A woman has won the right to potentially have her original civil partnership dissolution settlement reassessed. This is because her ex-partner, who is now deceased, allegedly hid assets from the court.
In 2009, Helen Roocroft accepted a settlement of around £200,000 when her civil partnership with property developer Carol Ainscow was dissolved. But after Ms Ainscow’s death in 2013, evidence emerged to suggest she may have misled the court about the true extent of her wealth when the couple separated.
Ms Roocroft is seeking to overturn the original settlement on the grounds that she was misled into accepting a far lower figure than she otherwise would have done had not Ms Ainscow ‘misrepresented her wealth’. The Court of Appeal has ruled that Ms Roocroft has the right to argue for the original settlement to be set aside, and the matter can now go before the High Court.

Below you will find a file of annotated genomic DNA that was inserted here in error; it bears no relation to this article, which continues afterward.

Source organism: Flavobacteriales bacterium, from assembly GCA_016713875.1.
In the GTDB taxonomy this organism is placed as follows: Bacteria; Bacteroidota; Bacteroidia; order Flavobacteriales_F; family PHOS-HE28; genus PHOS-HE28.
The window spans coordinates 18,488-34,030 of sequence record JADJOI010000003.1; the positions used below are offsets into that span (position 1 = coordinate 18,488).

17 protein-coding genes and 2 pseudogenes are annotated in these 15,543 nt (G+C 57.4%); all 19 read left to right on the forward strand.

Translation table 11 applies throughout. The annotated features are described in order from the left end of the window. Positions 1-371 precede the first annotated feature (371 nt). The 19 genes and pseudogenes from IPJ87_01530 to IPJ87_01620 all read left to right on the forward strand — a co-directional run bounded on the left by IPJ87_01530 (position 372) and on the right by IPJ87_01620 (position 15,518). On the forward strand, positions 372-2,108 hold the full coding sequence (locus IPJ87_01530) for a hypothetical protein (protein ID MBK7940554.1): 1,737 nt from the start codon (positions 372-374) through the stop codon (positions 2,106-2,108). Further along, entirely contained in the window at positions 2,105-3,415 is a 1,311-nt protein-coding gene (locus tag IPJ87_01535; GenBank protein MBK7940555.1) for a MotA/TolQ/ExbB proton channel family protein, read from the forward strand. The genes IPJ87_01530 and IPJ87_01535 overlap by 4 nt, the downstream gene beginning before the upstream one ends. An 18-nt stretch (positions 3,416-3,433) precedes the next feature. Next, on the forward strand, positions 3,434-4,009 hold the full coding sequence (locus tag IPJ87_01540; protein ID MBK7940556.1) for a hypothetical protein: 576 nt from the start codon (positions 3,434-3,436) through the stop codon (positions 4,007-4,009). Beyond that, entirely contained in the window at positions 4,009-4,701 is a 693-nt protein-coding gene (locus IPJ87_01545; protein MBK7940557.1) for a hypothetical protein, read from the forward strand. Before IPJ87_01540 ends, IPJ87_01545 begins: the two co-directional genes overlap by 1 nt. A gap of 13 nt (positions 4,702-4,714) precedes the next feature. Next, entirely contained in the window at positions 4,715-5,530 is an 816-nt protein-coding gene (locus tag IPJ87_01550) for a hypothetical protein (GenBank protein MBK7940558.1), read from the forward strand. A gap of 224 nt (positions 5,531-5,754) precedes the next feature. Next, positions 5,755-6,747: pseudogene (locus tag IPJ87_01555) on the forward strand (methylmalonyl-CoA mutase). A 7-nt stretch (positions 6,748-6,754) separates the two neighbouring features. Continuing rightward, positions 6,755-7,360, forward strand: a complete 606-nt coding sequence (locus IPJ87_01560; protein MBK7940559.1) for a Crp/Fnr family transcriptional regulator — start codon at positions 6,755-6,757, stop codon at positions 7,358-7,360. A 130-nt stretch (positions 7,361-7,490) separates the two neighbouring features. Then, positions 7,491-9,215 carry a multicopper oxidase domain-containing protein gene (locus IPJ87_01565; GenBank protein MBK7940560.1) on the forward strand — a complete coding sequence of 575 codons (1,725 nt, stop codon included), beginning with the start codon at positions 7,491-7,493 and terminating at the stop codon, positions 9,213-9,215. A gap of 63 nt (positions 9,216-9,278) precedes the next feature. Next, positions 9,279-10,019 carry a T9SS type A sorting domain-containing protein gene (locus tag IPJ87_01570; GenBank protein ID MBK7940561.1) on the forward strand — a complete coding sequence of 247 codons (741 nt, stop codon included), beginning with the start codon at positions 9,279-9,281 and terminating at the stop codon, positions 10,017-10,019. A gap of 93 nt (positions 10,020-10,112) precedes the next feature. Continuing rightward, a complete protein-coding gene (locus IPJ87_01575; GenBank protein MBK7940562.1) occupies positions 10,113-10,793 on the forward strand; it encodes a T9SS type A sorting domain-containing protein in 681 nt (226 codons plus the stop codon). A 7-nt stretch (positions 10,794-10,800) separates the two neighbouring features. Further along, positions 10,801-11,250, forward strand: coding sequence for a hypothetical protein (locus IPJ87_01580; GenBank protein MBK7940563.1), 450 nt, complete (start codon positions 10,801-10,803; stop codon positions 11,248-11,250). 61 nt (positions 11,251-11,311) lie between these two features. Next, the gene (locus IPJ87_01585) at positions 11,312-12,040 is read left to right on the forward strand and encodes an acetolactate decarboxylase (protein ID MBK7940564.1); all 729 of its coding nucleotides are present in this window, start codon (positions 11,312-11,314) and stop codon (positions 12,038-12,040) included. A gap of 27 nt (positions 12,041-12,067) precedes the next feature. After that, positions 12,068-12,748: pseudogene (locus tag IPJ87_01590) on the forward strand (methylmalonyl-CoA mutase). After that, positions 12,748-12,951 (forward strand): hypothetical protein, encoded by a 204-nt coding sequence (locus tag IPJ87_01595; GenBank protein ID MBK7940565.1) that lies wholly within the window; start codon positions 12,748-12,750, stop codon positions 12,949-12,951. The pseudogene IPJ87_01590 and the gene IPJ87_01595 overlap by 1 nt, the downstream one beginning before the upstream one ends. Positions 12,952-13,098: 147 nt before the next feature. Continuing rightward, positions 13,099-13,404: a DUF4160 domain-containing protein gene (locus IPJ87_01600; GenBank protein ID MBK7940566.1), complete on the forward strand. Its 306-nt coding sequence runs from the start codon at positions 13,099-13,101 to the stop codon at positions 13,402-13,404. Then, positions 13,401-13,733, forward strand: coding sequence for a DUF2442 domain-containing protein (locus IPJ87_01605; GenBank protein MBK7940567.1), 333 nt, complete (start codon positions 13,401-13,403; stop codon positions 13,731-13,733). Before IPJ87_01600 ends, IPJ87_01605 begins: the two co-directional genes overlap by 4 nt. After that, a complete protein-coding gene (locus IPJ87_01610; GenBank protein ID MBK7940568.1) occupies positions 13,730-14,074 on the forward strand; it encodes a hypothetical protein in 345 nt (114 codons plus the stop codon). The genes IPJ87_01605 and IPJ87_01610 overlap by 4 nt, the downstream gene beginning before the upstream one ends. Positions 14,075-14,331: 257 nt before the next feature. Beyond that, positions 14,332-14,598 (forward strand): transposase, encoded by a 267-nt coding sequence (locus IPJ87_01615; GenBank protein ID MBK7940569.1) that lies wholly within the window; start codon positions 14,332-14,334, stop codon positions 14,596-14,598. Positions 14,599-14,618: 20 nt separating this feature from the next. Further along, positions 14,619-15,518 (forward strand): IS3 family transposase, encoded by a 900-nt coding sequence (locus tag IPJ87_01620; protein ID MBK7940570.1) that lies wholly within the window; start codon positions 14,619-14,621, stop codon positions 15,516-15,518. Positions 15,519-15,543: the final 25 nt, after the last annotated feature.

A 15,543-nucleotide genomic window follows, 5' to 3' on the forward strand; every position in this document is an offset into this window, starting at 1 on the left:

The case mirrors that of divorcees Alison Sharland and Varsha Gohil, who in 2015 won the right to have their divorce settlements reassessed. The judgment in the latest case reaffirms that couples in civil partnerships have the same rights under family law as married couples. It is also the first such case to consider the discovery of non-disclosure of assets after the death of one of the parties.
Gaby Hardwicke Senior Partner David Young commented: “The case reinforces the Sharland and Gohill decisions and serves as a further warning to spouses or civil partners who might be tempted to mislead their ex-partners, and the court. Settlements must always be underpinned by a credible process of financial disclosure and the risk of receiving less than is fair and reasonable is significantly greater if shortcuts are taken.”
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